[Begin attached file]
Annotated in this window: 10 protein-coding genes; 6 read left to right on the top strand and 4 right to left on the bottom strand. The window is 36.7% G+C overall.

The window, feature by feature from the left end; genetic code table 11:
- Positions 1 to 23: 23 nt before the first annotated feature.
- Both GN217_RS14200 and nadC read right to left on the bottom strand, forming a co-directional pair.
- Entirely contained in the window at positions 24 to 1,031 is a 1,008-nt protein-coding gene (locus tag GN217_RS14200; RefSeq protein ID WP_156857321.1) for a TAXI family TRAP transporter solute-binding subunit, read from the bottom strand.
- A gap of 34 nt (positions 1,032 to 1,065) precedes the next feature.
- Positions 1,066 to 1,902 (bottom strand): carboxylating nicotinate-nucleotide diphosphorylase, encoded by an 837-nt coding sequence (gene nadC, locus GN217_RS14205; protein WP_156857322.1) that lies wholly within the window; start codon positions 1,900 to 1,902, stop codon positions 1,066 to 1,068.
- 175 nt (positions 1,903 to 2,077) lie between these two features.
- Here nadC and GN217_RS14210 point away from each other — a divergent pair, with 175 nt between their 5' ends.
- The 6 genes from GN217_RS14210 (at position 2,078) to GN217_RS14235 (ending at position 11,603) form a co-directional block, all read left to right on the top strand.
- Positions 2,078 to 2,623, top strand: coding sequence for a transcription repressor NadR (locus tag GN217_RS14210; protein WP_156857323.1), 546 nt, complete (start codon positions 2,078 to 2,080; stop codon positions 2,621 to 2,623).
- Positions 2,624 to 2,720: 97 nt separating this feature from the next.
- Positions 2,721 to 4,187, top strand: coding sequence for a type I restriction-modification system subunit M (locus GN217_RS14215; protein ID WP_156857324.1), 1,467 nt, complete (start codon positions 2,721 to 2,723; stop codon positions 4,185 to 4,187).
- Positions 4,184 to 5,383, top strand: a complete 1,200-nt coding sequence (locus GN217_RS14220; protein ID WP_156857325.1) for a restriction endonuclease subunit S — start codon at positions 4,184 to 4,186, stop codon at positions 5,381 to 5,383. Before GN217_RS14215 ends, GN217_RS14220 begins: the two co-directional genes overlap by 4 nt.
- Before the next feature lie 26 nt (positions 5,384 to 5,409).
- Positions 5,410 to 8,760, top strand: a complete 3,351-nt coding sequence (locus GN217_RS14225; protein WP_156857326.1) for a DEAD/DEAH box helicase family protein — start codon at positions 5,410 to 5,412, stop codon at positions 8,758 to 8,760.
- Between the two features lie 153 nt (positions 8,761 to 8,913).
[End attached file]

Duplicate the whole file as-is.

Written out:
Annotated in this window: 10 protein-coding genes; 6 read left to right on the top strand and 4 right to left on the bottom strand. The window is 36.7% G+C overall.

The window, feature by feature from the left end; genetic code table 11:
- Positions 1 to 23: 23 nt before the first annotated feature.
- Both GN217_RS14200 and nadC read right to left on the bottom strand, forming a co-directional pair.
- Entirely contained in the window at positions 24 to 1,031 is a 1,008-nt protein-coding gene (locus tag GN217_RS14200; RefSeq protein ID WP_156857321.1) for a TAXI family TRAP transporter solute-binding subunit, read from the bottom strand.
- A gap of 34 nt (positions 1,032 to 1,065) precedes the next feature.
- Positions 1,066 to 1,902 (bottom strand): carboxylating nicotinate-nucleotide diphosphorylase, encoded by an 837-nt coding sequence (gene nadC, locus GN217_RS14205; protein WP_156857322.1) that lies wholly within the window; start codon positions 1,900 to 1,902, stop codon positions 1,066 to 1,068.
- 175 nt (positions 1,903 to 2,077) lie between these two features.
- Here nadC and GN217_RS14210 point away from each other — a divergent pair, with 175 nt between their 5' ends.
- The 6 genes from GN217_RS14210 (at position 2,078) to GN217_RS14235 (ending at position 11,603) form a co-directional block, all read left to right on the top strand.
- Positions 2,078 to 2,623, top strand: coding sequence for a transcription repressor NadR (locus tag GN217_RS14210; protein WP_156857323.1), 546 nt, complete (start codon positions 2,078 to 2,080; stop codon positions 2,621 to 2,623).
- Positions 2,624 to 2,720: 97 nt separating this feature from the next.
- Positions 2,721 to 4,187, top strand: coding sequence for a type I restriction-modification system subunit M (locus GN217_RS14215; protein ID WP_156857324.1), 1,467 nt, complete (start codon positions 2,721 to 2,723; stop codon positions 4,185 to 4,187).
- Positions 4,184 to 5,383, top strand: a complete 1,200-nt coding sequence (locus GN217_RS14220; protein ID WP_156857325.1) for a restriction endonuclease subunit S — start codon at positions 4,184 to 4,186, stop codon at positions 5,381 to 5,383. Before GN217_RS14215 ends, GN217_RS14220 begins: the two co-directional genes overlap by 4 nt.
- Before the next feature lie 26 nt (positions 5,384 to 5,409).
- Positions 5,410 to 8,760, top strand: a complete 3,351-nt coding sequence (locus GN217_RS14225; protein WP_156857326.1) for a DEAD/DEAH box helicase family protein — start codon at positions 5,410 to 5,412, stop codon at positions 8,758 to 8,760.
- Between the two features lie 153 nt (positions 8,761 to 8,913).